Bacteria can protect your cup of tea
Endophytic actinobacteria, which are well-known producers of bioactive compounds as metabolites, has shown potential as a viable alternative for growth and disease management of Tea plantations.
Tea, which has shown a decline in production due to the erratic climatic conditions, specially in Northeast India, is also susceptible to various fungal pathogens and pests. This has resulted in the overuse of chemical pesticides and fungicides to increase tea production and yield, adversely affecting human and soil health.
Dr. Debajit Thakur, Associate Professor, Life Sciences Division, and his research group at the Institute of Advanced Studies in Science and Technology (IASST), an autonomous institute of the Department of Science and Technology (DST), explored culturable endophytic microorganisms associated with tea plants for developing bio formulations as an eco-friendly alternative to promote plant growth and control diseases with minimum use of chemical inputs in tea plantation.
They found that endophytic actinobacteria isolated from tea clones could act as potential biocontrol agents. They could inhibit the growth of several fungal pathogens, namely, Exobasidium vexans, Poria hypobrunnea, Fusarium oxysporum, Nigrospora sphaerica, Phellinus lamaensis, and Rhizoctonia solani that are known to cause major fungal diseases in tea plants.
In their study published in the journal Frontiers in Plant Science, the researchers reported the molecular genetic diversity of 88 endophytic actinobacteria, the largest taxonomic group in the domain of bacteria, associated with commercial tea clones planted in Assam and Meghalaya Tea estates. They screened the endophytic actinobacterial isolates to evaluate their beneficial role towards the host tea plant and found that the majority of them have the capacity to enhance plant growth through phytostimulation, biofertilization, and biocontrol.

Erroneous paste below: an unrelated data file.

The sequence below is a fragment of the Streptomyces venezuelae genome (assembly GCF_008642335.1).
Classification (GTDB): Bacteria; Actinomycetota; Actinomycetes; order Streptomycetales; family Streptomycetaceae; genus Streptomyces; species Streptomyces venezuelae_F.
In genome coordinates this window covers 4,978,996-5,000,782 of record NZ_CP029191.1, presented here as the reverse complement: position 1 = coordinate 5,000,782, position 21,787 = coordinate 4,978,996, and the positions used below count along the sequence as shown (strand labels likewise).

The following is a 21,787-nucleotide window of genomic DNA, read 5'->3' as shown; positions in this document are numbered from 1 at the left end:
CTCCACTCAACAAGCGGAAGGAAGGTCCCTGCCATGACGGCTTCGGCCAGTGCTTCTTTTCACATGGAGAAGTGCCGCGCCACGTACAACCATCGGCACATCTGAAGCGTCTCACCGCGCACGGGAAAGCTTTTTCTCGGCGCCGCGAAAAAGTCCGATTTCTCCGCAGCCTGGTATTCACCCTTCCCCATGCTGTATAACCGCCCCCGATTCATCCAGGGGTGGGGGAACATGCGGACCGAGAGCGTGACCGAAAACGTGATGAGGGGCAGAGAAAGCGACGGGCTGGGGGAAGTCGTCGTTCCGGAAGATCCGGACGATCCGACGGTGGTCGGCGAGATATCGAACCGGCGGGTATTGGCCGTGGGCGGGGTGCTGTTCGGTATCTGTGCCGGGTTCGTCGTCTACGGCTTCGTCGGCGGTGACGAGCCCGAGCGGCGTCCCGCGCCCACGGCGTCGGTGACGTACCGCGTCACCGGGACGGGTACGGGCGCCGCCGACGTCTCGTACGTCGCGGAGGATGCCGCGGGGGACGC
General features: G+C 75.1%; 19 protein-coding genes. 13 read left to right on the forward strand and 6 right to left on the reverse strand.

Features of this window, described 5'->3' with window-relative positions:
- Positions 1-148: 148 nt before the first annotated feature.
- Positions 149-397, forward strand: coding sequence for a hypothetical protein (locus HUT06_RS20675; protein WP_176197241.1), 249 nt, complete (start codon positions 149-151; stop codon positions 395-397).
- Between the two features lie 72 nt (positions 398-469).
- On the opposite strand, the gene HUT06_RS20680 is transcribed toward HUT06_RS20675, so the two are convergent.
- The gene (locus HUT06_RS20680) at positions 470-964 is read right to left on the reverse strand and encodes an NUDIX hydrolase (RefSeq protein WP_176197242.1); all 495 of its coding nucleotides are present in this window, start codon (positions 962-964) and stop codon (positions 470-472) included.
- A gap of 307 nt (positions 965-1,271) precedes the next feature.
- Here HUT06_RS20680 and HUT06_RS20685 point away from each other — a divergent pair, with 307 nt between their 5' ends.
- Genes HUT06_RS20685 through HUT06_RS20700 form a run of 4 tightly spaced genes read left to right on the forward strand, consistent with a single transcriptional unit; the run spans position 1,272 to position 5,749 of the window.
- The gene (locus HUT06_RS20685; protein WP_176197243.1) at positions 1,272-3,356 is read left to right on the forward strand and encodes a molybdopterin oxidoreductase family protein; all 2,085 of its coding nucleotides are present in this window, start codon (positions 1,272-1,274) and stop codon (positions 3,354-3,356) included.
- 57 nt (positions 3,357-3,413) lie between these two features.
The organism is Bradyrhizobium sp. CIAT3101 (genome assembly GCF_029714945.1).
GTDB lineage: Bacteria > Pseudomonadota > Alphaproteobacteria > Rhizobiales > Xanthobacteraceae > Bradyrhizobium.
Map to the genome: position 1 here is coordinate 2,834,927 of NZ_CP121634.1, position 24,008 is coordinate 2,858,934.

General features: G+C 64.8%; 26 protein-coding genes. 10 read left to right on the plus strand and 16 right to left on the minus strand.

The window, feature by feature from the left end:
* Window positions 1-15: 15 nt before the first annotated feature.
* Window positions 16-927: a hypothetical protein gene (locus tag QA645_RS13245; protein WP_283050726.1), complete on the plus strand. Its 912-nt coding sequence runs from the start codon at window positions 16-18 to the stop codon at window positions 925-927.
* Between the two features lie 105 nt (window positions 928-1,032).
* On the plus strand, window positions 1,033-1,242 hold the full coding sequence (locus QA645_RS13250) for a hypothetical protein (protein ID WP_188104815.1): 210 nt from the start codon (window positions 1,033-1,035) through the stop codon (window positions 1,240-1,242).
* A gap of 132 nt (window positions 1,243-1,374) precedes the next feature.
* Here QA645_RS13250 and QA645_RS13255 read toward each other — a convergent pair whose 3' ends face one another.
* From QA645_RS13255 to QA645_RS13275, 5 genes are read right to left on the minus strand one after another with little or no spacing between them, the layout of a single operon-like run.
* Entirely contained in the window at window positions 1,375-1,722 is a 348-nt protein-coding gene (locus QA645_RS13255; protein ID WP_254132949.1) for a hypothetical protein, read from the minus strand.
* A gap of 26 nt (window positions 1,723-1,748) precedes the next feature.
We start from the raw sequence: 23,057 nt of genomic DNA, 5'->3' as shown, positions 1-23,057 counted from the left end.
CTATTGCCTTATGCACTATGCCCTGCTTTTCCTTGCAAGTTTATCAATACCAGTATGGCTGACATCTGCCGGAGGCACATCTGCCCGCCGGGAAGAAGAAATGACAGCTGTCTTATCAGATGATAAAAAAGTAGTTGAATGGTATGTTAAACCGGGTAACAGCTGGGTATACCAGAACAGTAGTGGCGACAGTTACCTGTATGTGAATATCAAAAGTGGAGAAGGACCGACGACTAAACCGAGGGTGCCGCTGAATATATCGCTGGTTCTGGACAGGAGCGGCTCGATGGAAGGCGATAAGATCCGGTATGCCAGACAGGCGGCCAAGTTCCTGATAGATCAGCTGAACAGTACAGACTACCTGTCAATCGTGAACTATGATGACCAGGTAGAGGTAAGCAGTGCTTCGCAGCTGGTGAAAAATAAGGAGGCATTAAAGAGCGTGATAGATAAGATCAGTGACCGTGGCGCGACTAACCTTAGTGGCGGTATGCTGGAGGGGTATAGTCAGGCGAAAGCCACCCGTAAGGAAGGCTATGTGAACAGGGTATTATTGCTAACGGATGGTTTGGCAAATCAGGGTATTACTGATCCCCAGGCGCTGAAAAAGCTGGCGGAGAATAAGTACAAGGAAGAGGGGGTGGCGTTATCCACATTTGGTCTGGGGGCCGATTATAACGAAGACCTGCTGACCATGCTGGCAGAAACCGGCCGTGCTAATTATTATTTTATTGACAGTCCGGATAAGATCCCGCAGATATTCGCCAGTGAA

The team found that the bacteria produce phytohormone indole acetic acid, which governs cell division and stimulates vegetative growth in plants, and 1-aminocyclopropane-1-carboxylate deaminase (ACCD) enzyme, which can alleviate plant stress in abiotic and biotic stress conditions and enhance plant growth.
Besides, actinobacteria help in biological nitrogen fixation and phosphate solubilization, which boosts soil fertility, and the ammonia they produce helps in improving plant health by suppressing the growth of fungal pathogens.
In addition, these endophytic actinobacteria associated with tea plants also produce extracellular enzymes chitinase, cellulase, amylase, protease, and pectinase, indirectly promoting plant growth and helping in host defense. Secretion of cellulase and pectinase by these endophytes aids in the penetration of these bacteria into plant tissue and helps establish a symbiotic relationship between them. The production of chitinase enzyme by the isolates helps in the degradation of fungal cell walls and aids in protection against fungal phytopathogens, thereby contributing to the biocontrol of fungal diseases.
In the nursery experiment, selected Actinobacterial strains significantly enhanced the shoot and root biomass, shoot and root length, and leaf number in host tea plants.
The eco-friendly alternative with growth-promoting and antifungal traits could minimize the use of chemical inputs for growth promotion and disease control in commercial tea plantations.
The Know-How package for the production of plant growth-promoting substances and bioactive metabolites by microbial bioformulation has been developed, and the liquid formulation is validated in commercial Tea Estates of Assam for the application against major foliar tea fungal diseases. The product has been very effective in controlling Fusarium Dieback, Black Rot (causal agent, Corticium sp.); Red Rust (causal agent, Cephaleuros sp. in both stem and leaf), and Mealy-Bud in commercial Tea Estates. The technology for the production of bioactive metabolites by microbial strains has been transferred by signing of an Agreement between the Institute of Advanced Study in Science and Technology and Green Harvest (India) Bio-Tech, a company based in Guwahati, Assam.